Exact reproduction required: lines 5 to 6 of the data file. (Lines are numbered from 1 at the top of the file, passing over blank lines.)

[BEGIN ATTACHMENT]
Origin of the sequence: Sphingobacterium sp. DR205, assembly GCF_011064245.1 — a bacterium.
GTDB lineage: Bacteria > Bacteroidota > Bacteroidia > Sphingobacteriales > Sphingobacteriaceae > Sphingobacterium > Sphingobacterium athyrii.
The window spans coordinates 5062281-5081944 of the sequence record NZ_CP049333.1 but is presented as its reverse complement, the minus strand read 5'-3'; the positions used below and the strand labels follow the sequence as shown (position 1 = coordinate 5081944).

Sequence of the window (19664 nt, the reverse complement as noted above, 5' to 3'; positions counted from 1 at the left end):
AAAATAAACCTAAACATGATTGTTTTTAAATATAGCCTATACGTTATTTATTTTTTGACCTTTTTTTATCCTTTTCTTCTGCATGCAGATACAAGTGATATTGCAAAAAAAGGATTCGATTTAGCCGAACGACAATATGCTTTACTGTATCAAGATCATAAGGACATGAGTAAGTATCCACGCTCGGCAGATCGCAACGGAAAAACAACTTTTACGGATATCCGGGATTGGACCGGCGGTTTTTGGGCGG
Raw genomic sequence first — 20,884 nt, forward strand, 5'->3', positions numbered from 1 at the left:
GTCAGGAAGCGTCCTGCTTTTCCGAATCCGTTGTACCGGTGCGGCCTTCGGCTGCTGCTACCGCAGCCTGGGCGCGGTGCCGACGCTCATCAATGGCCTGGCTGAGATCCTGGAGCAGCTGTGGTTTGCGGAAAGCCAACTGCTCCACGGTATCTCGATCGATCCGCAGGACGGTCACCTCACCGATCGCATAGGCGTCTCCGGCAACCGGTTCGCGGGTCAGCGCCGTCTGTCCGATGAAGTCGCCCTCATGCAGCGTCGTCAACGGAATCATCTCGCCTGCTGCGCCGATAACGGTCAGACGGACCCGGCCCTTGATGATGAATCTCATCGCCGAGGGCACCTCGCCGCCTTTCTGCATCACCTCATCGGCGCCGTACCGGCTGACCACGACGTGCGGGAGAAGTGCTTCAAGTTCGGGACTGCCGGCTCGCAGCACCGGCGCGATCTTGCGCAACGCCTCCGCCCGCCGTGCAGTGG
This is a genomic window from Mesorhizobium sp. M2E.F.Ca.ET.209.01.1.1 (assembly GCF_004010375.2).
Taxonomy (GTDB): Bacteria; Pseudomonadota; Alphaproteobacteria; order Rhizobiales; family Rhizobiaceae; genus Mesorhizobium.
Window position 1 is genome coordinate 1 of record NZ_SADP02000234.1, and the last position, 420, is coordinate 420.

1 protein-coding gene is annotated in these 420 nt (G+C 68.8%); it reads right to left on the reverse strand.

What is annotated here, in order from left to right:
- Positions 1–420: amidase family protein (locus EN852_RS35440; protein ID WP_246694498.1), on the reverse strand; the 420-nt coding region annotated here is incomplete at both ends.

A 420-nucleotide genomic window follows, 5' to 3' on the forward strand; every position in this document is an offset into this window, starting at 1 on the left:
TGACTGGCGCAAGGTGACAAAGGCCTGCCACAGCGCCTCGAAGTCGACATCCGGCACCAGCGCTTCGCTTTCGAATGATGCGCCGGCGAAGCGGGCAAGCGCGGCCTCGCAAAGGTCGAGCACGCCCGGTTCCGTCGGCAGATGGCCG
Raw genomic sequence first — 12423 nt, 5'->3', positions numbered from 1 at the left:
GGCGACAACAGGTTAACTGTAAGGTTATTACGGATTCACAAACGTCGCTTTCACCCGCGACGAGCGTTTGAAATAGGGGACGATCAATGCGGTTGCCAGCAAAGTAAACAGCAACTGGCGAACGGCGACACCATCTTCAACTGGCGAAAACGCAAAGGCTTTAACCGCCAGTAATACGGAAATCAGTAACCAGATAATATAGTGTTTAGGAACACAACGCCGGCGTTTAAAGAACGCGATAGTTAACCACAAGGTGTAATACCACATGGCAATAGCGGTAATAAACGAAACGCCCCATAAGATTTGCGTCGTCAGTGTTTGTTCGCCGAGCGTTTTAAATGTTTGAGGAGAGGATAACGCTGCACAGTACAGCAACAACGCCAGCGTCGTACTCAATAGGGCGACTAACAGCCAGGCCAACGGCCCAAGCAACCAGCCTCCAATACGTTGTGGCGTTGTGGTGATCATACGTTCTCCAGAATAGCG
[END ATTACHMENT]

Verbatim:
AAAATAAACCTAAACATGATTGTTTTTAAATATAGCCTATACGTTATTTATTTTTTGACCTTTTTTTATCCTTTTCTTCTGCATGCAGATACAAGTGATATTGCAAAAAAAGGATTCGATTTAGCCGAACGACAATATGCTTTACTGTATCAAGATCATAAGGACATGAGTAAGTATCCACGCTCGGCAGATCGCAACGGAAAAACAACTTTTACGGATATCCGGGATTGGACCGGCGGTTTTTGGGCGG
Raw genomic sequence first — 20,884 nt, forward strand, 5'->3', positions numbered from 1 at the left: